At the heart of Wokism, we must understand, is the white male who embodies absolute evil. It radicalizes political correctness, moving from criticism of the Dead White Male to the living white male, who should, in order to undertake his rehabilitation, engage in a process of permanent self-criticism, which takes the form of an atonement without redemption, because the pathologies constitutive of its identity are so inscribed in the processes of socialization defining it that it can never tear itself away completely. But by denouncing himself, by criticizing his privileges, by doing everything to become an ally of “minorities,” he will at least send the expected penitential signal. This is the only way, in the long run, that he will regain his humanity, or at least, that he can strive for it. He will also be able to thank people from minorities for allowing him to make his way towards his “un-whiting.”

The woke wave seems to carry everything in its path. It is, however, necessary to resist it strongly. We will only succeed when we learn to decipher its strategy of vocabulary manipulation, which forces us switch to a parallel world, a world filled with alternative definitions, which cuts off the relationship to reality, and forces us to evolve under the authority of accusatory ideologues who deem that those who resist them deserve social banishment – one does not speak without reason of cancel culture. But it also means not being satisfied with opposing Wokism by a sole reference to common sense. Faced with a violent ideological surge, which exerts a form of bewitchment on the new generations, often knowing no other language than its own, and who are fully socialized through social networks, where Wokism is dominant – it is necessary to rediscover the fundamental principles on which is based the civilization that Wokism wants to destroy.


Mathieu Bock-Côté is a Quebec sociologist, writer, essayist and journalist. His writing appears in various newspapers and journals, including la Presse, le Devoir, le Journal de Montréal and le Figaro. This article is made possible by the generosity of La Nef.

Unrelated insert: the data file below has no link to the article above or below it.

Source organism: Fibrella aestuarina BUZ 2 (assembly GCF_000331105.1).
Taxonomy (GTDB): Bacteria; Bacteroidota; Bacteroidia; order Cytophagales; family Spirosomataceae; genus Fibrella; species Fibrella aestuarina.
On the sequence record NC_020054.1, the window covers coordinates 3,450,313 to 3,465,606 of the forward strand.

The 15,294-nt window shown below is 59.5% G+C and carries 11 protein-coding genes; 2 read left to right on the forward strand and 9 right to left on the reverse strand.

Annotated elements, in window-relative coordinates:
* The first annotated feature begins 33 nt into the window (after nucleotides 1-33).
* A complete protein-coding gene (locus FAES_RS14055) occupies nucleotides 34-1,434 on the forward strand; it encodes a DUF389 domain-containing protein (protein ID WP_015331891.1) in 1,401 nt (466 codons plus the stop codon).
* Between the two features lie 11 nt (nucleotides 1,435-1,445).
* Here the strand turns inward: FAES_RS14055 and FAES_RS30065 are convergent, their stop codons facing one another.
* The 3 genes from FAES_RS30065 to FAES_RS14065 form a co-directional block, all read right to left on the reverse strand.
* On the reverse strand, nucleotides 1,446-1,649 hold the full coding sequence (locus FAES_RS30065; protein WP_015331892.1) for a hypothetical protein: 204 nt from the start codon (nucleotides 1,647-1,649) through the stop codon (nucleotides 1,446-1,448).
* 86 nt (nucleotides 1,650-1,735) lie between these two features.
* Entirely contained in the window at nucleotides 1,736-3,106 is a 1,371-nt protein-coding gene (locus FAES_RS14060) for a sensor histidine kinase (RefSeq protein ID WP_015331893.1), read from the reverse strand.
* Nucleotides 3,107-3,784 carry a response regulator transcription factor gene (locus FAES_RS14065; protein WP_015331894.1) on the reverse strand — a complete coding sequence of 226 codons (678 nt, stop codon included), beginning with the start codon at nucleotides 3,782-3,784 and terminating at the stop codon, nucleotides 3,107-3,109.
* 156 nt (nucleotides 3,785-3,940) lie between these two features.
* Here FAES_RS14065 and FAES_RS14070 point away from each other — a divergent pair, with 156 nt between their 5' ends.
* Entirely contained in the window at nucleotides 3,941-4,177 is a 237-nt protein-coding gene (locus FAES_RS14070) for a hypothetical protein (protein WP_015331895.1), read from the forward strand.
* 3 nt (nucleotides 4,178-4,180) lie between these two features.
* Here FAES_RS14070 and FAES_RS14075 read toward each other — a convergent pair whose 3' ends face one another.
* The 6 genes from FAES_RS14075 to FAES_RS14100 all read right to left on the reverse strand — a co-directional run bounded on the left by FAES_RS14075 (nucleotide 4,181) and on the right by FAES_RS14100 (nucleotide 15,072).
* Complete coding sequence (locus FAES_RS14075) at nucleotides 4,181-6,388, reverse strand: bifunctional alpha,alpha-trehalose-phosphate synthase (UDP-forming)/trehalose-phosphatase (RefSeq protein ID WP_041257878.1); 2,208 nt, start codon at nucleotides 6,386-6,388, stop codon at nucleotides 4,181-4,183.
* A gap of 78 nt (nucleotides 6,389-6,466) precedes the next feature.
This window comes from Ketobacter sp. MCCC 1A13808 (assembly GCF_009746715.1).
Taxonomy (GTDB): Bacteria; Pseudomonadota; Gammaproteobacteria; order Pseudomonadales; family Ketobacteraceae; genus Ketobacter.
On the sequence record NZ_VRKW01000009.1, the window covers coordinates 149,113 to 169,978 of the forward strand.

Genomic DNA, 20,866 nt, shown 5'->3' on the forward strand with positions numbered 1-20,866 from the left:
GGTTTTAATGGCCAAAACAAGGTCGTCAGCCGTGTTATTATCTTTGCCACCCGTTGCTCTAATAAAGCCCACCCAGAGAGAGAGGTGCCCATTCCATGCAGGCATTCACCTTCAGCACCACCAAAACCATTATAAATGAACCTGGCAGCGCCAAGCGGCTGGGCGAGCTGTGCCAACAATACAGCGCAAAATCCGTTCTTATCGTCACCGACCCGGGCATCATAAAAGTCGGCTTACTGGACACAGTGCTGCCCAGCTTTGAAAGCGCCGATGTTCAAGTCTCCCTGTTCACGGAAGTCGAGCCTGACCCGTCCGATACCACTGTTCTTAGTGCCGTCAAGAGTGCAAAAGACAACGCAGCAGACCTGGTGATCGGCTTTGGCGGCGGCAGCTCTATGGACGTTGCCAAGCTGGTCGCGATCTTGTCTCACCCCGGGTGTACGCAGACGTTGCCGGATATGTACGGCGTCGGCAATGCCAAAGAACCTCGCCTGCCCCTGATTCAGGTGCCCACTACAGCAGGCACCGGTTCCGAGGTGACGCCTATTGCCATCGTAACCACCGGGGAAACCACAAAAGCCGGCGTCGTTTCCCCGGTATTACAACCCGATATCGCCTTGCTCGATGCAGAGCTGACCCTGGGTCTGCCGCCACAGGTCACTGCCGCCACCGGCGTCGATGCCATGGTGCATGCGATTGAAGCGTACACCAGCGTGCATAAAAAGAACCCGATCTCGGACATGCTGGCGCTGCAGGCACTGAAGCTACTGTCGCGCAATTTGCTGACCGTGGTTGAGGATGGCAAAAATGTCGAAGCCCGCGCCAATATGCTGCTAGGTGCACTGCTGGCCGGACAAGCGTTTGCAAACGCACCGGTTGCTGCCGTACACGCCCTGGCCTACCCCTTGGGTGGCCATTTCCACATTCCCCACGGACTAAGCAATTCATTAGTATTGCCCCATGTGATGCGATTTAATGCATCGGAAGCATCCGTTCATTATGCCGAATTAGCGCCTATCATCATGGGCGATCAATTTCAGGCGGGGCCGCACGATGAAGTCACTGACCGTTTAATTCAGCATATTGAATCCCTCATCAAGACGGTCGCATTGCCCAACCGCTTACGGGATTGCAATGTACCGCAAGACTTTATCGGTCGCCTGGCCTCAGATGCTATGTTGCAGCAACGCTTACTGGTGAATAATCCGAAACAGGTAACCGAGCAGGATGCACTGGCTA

The featured image shows, “Promis’d Horrors of the French Invasion, or Forcible reasons for negotiating a regicide peace,” a print by James Gillray, published by Hannah Humphrey in 1796.

An American Journal Of Days, Or The Conservative Washout

Introduction

With some temporal distance behind us, and much soul searching, let us examine the coup which deposed Donald John Trump in the winter of 2020-2021 and installed Kamala Devi Harris and her sidekick, Joseph Robinette Biden, as the highest Executive officers of these United States. Herein, we’ve a day’s work, for some things were born and many things died that sadsome season. Those three months saw the longtime fissures of the Trump Administration buckle and fail besides decades of contradictions festering within the conservative movement. Under the weight of a stiff and coordinated faction, but not an irresistible one, the unthinkable happened. This unthinkable thing is not that Donald Trump ceased being President. This unthinkable thing is that the long-benighted public sphere, incarnated in the State and asserted in arms in 1775, failed against a spectrum of confederated private interests. It will not rise again within our lives. The Enlightenment ended; Feudalism began anew.

In the months since America’s Swamp creatures inserted the Harris (sic) Administration into the White House, the MAGA spectrum has faded away. We who swore off FoxNews in December have quietly returned to our old habits. We who spit to hear the GOP mentioned in January, find ourselves enthralled in party politics once more. And the earnestness of resolutions, and our fecklessness, cuts both ways. We who saw how Mr. Trump twice insulted, and finally abandoned, his most loyal supporters, now thrill to see his latest interviews on OANN and NewsMax. The media, for their part proud as punch in their complicity in the Biden coup, since January, have published two major articles (Time,The Secret History” and New Yorker, “Forced To Choose“) broadcasting their role in Trump’s removal. And life goes on; but it does so like in a hangover, or a David Lynch movie.

Those of us who saw what happened still stagger at the enormity of what occurred. Trump’s going and Biden’s coming was more than one office holder switched out for another. What went down was more even than one party using dirty means to get into power. These things have always happened. From Caesar’s Rubicon through Dante’s exile, from Thermidor to the Night of the Long Knives, they will continue to happen in saecula saeculorum. What happened last year was not down and dirty politicking. It was an overthrow. It was nothing more, nothing less.

Yes, the 2020 election was a slow and rolling coup d’état. It was the very sort of thing which America’s archons have executed overseas dozens of times throughout the last half-century. As the dust settles, as the outrages of winter fade, as we slap Trump 2024 stickers on our cars. The world still whirls around, but the Biden Administration is in power and cheaters win.

Making things queerer still, it seems as if few Americans, even those who keep an eye on current events, are aware of the full scope of what happened. We know there was a coup. Nothing is true, if that is not true. After all, no man ever made can sit in a basement for nine months and become President. Political affiliations aside, everyone who followed events knows there was a steal. For all its awful enormity, however, we’ve only the vaguest idea of what happened. This essay is a sketch of that operation.